Archaeological discoveries have assisted numismatists in dating various varieties of the Kai Yuan more closely.
Other Tang dynasty coins are:
乾封泉寶 Qian Feng Quan Bao.
Cast by the Emperor Gao Zong (649-83) in 666. In an attempt to overcome a shortage of copper, one of the Qian Feng coins was to be equivalent to ten old coins, although its weight of 2.4 zhu was the same as a one cash coin. This led to extensive forgery, and the coin was withdrawn after a year.
乾元重寶 Qian Yuan zhong bao.
Emperor Su Zong (756-62) issued the Qian Yuan coins to pay the army fighting against the rebels. Coins of the first issue, in 758, were the equivalent of 10 ordinary cash. Each coin weighed 1.6 qian. The second issue, from 759, was of larger coins, one of which was to be the equivalent of 50 cash. These coins have a double rim on the reverse and are known as the Zhong Lun (Heavy Wheel) cash. Their weight was twice that of the 10 cash coins. After scenes that foreshadowed the Xianfeng period (1853), with hundreds of people executed for forgery, the large Qian Yuan coins were devalued to 30 cash. In 762, the smaller coins were devalued to 2 cash, and the Heavy Wheel cash to 3 cash. Small Qian Yuans, worth one Kai Yuan, were also issued. 
Judging by their find spots, these coin were cast by the local government in the Kuche area of Xinjiang in around 760-780.
大曆元寶 Da Li yuan bao.
大 Da. A degenerate form of the above – only the da included.
元 Yuan. Similar, with only the yuan included.
建中通寶 Jian Zhong tong bao.
The Jian Zhong Period was 780-83.
中 Zhong above the hole. A degenerate form of the above. 
In 755, a revolt started in the north-west of China. The capital, Luoyang, was taken, and the Emperor fled to Sichuan. One of the rebels, Shi Siming, issued coins at Luoyang from 758. Shi was killed in 761, and the revolt was eventually suppressed in 763 with the help of foreign troops.
得壹元寶 De Yi yuan bao. The inscription De Yi (Obtain Unity), which also implies “last for one year”, was felt to be inauspicious, and was changed to Shun Tian (the period title) in 759.
順天元寶 Shun Tian yuan bao. 
The Five Dynasties and Ten Kingdoms
After the collapse of the Tang in 907, another period of disunity ensued. Five officially recognised dynasties ruled consecutively in the north (with capitals at Kaifeng or Luoyang in Henan), while ten different kingdoms held sway at different times in the south. A shortage of copper made it difficult to produce an adequate supply of coins. In 955, an Edict banned the holding of bronze utensils:
“From now on, except for court objects, weapons, official objects and mirrors, and cymbals, bells and chimes in temples and monasteries, all other bronze utensils are banned... Those who hoard more than 5 jin, no matter how much the amount, will be executed. Those who abetted them will be exiled for two years, followed by labour service for one year. Those around them will suffer 100 strokes of the cane. Informers will be rewarded with 30 strings of cash.”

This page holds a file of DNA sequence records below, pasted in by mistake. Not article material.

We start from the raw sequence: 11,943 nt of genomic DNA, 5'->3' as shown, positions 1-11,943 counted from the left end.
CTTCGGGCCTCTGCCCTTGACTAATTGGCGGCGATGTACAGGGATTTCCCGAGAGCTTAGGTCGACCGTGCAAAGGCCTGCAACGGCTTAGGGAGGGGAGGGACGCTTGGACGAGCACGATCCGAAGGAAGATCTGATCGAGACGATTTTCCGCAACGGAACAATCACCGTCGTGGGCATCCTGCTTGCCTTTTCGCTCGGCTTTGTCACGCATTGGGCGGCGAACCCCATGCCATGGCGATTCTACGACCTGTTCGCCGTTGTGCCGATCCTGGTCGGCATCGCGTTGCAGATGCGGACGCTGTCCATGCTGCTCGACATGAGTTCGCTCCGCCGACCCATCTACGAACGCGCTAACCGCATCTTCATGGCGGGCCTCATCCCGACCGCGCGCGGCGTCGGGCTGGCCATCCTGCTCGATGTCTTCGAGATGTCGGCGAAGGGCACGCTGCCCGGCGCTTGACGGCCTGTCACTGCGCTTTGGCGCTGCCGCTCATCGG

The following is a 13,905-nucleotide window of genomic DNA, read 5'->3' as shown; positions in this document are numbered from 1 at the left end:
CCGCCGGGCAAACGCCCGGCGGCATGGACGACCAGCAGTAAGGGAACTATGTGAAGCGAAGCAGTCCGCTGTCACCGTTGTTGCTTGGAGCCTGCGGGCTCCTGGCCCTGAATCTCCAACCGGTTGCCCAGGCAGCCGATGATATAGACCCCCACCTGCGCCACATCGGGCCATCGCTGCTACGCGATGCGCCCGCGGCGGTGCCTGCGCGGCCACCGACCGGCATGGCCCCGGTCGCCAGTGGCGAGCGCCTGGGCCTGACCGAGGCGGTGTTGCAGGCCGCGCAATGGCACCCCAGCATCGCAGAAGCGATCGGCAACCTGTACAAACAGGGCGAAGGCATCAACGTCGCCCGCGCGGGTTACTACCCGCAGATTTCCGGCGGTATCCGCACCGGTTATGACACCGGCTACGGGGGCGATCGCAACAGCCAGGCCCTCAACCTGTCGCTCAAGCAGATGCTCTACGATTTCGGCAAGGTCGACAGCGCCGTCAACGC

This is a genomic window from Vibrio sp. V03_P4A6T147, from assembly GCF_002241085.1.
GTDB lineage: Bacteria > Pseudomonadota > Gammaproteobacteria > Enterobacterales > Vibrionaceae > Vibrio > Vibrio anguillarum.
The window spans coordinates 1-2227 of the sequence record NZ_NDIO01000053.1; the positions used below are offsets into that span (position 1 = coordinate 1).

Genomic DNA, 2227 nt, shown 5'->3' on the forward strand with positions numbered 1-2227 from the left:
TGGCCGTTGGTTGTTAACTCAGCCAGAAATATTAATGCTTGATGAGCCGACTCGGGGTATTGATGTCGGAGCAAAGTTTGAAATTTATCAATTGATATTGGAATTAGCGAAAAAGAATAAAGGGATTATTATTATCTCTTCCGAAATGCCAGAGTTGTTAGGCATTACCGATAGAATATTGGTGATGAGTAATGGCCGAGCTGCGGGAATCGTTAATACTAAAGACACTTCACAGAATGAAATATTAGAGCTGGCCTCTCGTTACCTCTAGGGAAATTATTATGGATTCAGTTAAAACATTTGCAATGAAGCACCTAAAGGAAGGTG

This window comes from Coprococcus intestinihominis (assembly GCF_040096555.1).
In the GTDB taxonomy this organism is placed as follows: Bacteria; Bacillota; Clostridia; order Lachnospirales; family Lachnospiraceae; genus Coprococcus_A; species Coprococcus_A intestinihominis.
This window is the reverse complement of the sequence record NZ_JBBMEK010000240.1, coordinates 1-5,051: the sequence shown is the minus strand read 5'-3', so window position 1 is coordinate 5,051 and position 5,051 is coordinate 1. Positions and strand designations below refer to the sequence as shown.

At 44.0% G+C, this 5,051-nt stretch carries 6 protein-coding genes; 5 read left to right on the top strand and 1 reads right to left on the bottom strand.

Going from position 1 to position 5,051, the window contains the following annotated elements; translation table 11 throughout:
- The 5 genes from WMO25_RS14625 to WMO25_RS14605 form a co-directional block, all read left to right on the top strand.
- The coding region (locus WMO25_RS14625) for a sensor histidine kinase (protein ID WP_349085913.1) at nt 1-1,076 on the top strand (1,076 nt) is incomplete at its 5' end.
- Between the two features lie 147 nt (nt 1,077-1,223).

The south enjoyed somewhat better political and economic conditions, and saw an advance in trade. A great variety of coinage, including large and base metal coins, was issued in this area.
The Five Dynasties
Later Liang Dynasty (907-23).
開平通寶 Kai Ping tong bao.
There is also a Kai Ping yuan bao coin. These coins could have been issued by Zhu Wen when he overthrew the Tang in 907. However, only a few specimens of each coin are known, and one of each is shown in China National Museum and China History Museum. Some authorities doubt their authenticity.
Later Tang Dynasty (923-36).
天成元寶 Tian Cheng yuan bao.
Issued by Emperor Ming in the Tiancheng period (926-29).
Later Jin Dynasty (936-47).
天福元寶 Tian Fu yuan bao.
Issued by Emperor Gao Zong in the Tianfu period from 938. From 939, private casting was permitted for a few months, resulting in coins of adulterated alloy.
Later Han Dynasty (948-51).
漢元通寶 Han Yuan tong bao.
The coin pattern is based on the Kai Yuan. In 948, during the reign of Emperor Gao Zu, the President of the Department of Imperial Feasts requested permission to set up a mint in the capital (Kaifeng, Henan). There is no specific record of casting Han Yuans.
Later Zhou Dynasty (951-60).
周元通寶 Zhou Yuan tong bao.
These coins were issued by Emperor Shi Zong from 955. The pattern is also based on the Kai Yuan coin. They were cast from melted-down bronze statues from Buddhist temples. When reproached for this, the Emperor uttered a cryptic remark to the effect that the Buddha would not mind this sacrifice. It is said that the Emperor himself supervised the casting at the many large furnaces at the back of the palace. The coins have amuletic properties because they were made from Buddhist statues, and are particularly effective in midwifery – hence the many later-made imitations. 
The Ten Kingdoms
Former Shu Kingdom (907-25).
Issued by Wang Jian (907-18).
永平元寶 Yong Ping yuan bao.
通正元寶 Tong Zheng yuan bao.
天漢元寶 Tian Han yuan bao.
光天元寶 Guang Tian yuan bao.
Issued by Wang Yan, son of Wang Jian (919-25).
乾德元寶 Qian De yuan bao.